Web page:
Realistic fiction is defined as having a plot that emphasizes social or personal events or difficulties that reflect modern life, such as falling in love, getting married, landing a job, being divorced, being an alcoholic, etc.
The genre of REALISTIC FICTION consists of stories that, in a plausible world, could have happened to people or animals.
The fictitious charactersHow To Write Realistic Fictions in these stories behave in ways reminiscent of real people.
What Is Realistic Fiction
Realistic fiction is sometimes referred to as literary or contemporary realism because its narratives feature everyday people like you and me living their lives as they would be today, with all the ambiguity, unpredictability, complexity, messiness, and nuance that our times entail.
Realistic fiction frequently examines problems that everyday people in today’s world experience, like addiction, disabilities, discrimination, depression, and other things.
Draw from real life
The real people who already exist in our own lives can serve as inspiration for creative writing on occasion.
An intelligent technique to ensure you’re writing a natural person and not a caricature is to base your fictional character on people you are familiar with, such as family or friends.
Also Read: How To Write Romance In Fantasy
A great character must have flaws. Even the greatest heroes have flaws that, when exploited, can lead to conflict; this makes them more compelling personalities.
Unless another aspect of the main character can establish a connection with your readers, an indestructible protagonist who can do it all is not as intriguing to read about.
Sometimes a character feels more grounded in reality because of subtle differences in their personality traits or body language.
By using minor details that make characters appealing, endearing, odd, or distinctive, a character’s quirks can help make them more memorable in fiction writing.
However, overusing these characteristics in your character descriptions will have the opposite impact and make your characters seem unreal and unrelatable.
Give the character motivation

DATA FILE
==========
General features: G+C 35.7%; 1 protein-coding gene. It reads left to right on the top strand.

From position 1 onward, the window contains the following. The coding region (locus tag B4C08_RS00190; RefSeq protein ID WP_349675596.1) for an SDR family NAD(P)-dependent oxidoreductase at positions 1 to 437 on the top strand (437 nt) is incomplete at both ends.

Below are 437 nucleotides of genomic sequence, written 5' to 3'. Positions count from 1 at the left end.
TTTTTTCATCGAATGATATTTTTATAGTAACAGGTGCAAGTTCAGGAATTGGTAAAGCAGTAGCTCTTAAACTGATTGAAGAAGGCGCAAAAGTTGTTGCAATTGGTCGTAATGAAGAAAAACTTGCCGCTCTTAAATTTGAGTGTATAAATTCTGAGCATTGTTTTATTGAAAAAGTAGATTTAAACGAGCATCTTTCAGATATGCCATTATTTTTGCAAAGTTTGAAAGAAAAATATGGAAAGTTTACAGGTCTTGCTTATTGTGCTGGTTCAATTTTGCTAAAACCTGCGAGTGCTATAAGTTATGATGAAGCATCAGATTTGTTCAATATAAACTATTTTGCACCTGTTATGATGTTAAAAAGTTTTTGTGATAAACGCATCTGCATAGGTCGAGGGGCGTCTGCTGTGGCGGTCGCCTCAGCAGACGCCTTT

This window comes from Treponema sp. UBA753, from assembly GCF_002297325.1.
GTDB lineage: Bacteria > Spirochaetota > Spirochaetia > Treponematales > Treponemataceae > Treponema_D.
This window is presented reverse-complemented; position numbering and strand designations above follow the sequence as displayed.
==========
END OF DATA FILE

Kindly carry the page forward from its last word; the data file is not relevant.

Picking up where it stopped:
Understanding a character’s aims is essential to understanding who they are and what motivates them. A terrible guy needs a compelling reason for being bad to be a good character.
What are they seeking, and why do they seek it this way? The best villains are multidimensional evil guys that readers love and detest, not garish caricatures.
Finding a technique to depict a character’s internal conflict can let readers see their emotional struggle and any physical difficulties they may encounter.
Writing convincing motivations will help authors develop believable character arcs that readers can follow.
Write convincing dialog
The way a reader perceives your character through your writing is greatly influenced by how they communicate. Their interactions with other characters will feel more natural and real if they are more organic.
Also Read: Smooth Tricks to Make Your Writing Flow
The dialogue in your story should be accurate to the time period and represent your character’s history. Here are our suggestions for crafting believable dialogue.
Include relationships with supporting characters
The reader gets the impression that these people had known each other for a long time before you became interested in their narrative when your primary characters engage with supporting characters.
They will appear more real and continue to live in the universe even when we are not engaged in the main plot if they interact with supporting and minor characters.